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I have this unusual electrical issue in our master bedroom. I was wondering if anyone else has experienced this.

We have this $3 LED night light in our bedroom and when we take it out, the power/lights go out. Other things also trip it up (It doesn't shut off the circuit breaker) When you put it back in, the power/lights come back on. Sort of reverse of what I would expect. Something is triggering the power to go off. I've reset the breaker, but still experiencing the issue. I believe it's a special AFCI breaker. Wondering if anyone has experienced this before.

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    Can you post photos of the inside of the boxes involved? It sounds like something got wired in series by accident...does the nightlight dim if you plug a large load into a bedroom outlet? – ThreePhaseEel Jun 17 at 23:11
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    Sounds a lot like an open neutral. Plugging in a device at that outlet allows current to flow from one of the hot phases through the open neutral to the other hot phase. This can create damaging voltages - call an electrician. I'd be surprised if there weren't other electrical oddities about your house if it is an open neutral. – J... Jun 18 at 12:29
  • @J... that would make sense if the load was a heater. However a sub-1W night light is simply too high-impedance to make any difference. – Harper - Reinstate Monica Jun 18 at 17:06
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    @Harper Could be a cheap nightlight with a lossy converter in it, OP might not have a lot of high load devices on the other circuit that mysteriously activates. Particularly if it's a lot of electronics or LED lighting that works over 90-230V, the higher impedance nightlight might be driving up voltage on the other leg. Without having a look and troubleshooting with a meter it's impossible to say for sure. Maybe it's a crazy dangerous amazon marketplace nightlight with something stupid like an internal ground-neutral bridge. I've seen less credible things in the wild... – J... Jun 18 at 17:53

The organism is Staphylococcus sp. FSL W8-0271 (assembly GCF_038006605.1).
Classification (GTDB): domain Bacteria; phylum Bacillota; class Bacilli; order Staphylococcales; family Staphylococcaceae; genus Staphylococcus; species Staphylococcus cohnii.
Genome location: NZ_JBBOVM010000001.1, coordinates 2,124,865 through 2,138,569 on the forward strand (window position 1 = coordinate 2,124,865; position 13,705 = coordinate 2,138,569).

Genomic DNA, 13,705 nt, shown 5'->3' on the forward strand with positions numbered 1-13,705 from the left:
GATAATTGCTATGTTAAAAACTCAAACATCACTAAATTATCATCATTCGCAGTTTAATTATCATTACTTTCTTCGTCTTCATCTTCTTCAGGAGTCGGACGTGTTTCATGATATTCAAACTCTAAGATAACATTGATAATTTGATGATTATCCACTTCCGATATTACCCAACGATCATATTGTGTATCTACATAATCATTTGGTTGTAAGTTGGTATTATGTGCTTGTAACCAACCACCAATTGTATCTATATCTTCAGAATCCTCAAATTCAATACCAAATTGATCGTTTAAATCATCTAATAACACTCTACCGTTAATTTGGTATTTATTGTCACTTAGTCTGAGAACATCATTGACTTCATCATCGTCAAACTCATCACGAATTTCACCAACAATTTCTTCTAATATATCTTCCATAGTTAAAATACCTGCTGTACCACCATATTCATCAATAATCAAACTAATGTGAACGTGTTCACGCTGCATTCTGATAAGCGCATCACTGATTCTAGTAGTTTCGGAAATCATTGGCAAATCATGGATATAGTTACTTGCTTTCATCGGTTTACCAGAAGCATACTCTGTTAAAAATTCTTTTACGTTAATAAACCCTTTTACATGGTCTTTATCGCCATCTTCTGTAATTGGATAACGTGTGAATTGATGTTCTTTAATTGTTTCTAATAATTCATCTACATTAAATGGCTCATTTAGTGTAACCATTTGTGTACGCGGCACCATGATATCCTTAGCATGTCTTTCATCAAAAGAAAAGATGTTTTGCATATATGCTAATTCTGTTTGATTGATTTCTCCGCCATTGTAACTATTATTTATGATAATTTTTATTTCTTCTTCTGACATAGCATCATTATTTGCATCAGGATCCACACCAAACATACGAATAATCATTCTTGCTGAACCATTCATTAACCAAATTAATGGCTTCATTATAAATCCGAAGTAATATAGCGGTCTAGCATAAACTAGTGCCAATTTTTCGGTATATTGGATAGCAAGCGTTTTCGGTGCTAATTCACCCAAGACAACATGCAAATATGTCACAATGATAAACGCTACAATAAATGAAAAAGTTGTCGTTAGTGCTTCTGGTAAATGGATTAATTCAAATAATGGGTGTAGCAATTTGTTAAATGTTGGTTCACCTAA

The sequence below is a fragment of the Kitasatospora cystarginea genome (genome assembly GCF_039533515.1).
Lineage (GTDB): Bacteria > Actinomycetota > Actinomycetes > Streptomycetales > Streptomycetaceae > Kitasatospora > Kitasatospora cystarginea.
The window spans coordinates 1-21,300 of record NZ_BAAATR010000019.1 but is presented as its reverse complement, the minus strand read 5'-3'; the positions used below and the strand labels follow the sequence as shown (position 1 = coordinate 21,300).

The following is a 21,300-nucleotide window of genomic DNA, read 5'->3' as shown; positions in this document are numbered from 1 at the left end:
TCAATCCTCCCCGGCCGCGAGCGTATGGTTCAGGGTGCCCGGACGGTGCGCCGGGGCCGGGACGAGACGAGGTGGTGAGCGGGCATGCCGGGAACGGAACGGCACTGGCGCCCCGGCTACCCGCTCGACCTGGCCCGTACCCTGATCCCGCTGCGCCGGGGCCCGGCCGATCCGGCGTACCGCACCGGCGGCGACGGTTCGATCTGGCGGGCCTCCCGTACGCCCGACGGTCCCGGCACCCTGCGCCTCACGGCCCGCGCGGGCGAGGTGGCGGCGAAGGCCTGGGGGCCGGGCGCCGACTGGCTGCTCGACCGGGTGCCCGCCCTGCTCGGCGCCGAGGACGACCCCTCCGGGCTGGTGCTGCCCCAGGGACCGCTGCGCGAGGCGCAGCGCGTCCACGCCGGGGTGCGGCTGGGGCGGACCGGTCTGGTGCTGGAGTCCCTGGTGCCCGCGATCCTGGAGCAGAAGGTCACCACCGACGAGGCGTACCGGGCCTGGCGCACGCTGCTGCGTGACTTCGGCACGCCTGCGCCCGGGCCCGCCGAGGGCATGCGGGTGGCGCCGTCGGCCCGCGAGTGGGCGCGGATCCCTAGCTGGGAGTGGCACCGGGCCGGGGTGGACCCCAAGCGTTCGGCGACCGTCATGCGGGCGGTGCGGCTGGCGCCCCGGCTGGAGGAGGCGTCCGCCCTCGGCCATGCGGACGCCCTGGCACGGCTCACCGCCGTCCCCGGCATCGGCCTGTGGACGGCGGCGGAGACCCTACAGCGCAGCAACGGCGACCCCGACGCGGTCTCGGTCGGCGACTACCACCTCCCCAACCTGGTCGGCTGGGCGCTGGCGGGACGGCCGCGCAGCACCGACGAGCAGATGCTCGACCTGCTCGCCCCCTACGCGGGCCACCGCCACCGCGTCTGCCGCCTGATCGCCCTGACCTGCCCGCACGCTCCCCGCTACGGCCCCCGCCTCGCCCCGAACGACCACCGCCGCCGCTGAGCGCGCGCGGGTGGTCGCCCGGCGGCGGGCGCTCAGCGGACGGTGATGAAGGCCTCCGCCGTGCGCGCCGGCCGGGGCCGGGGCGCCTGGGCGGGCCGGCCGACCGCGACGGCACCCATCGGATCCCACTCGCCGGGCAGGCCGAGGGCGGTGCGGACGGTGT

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    When you plug in something other than the nightlight do the lights go back on?? If so then It's almost certainly a defective wall outlet that the other circuits are "daisy-chained" through. – Hot Licks Jun 18 at 22:29
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Defective receptacle.

Kill it with fire, before it kills you with fire.

And if it has backstab connections (wires jabbed in back holes that auto-grab them) this is a good time to get rid of em. Because they cause this kind of mischief too.

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    More accurately, I'd probably say "hire an electrician to kill it". Always best to have a professional doing it when it comes to housefire-starting levels of electricity. (Which, okay, is technically any amount of electricity, but you know what I mean.) – Fund Monica's Lawsuit Jun 18 at 21:28
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    @NicHartley - if we cannot explain how to swap a receptacle out then there is no use having this site. – DMoore Jun 19 at 15:36
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    @DMoore Even if you explained everything absolutely perfectly, the reader can still make stupid mistakes, especially if they're inexperienced. – Fund Monica's Lawsuit Jun 19 at 18:55
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    @NicHartley - and you can make a stupid mistake and hurt yourself on literally half the questions on here. I am sure the average adult can turn off power, take a picture of wiriing, undo receptacle, and replace it with new. Just like the average adult can cut a board without putting their finger where the blade is. Basic electrical work is not rocket science. – DMoore Jun 19 at 18:59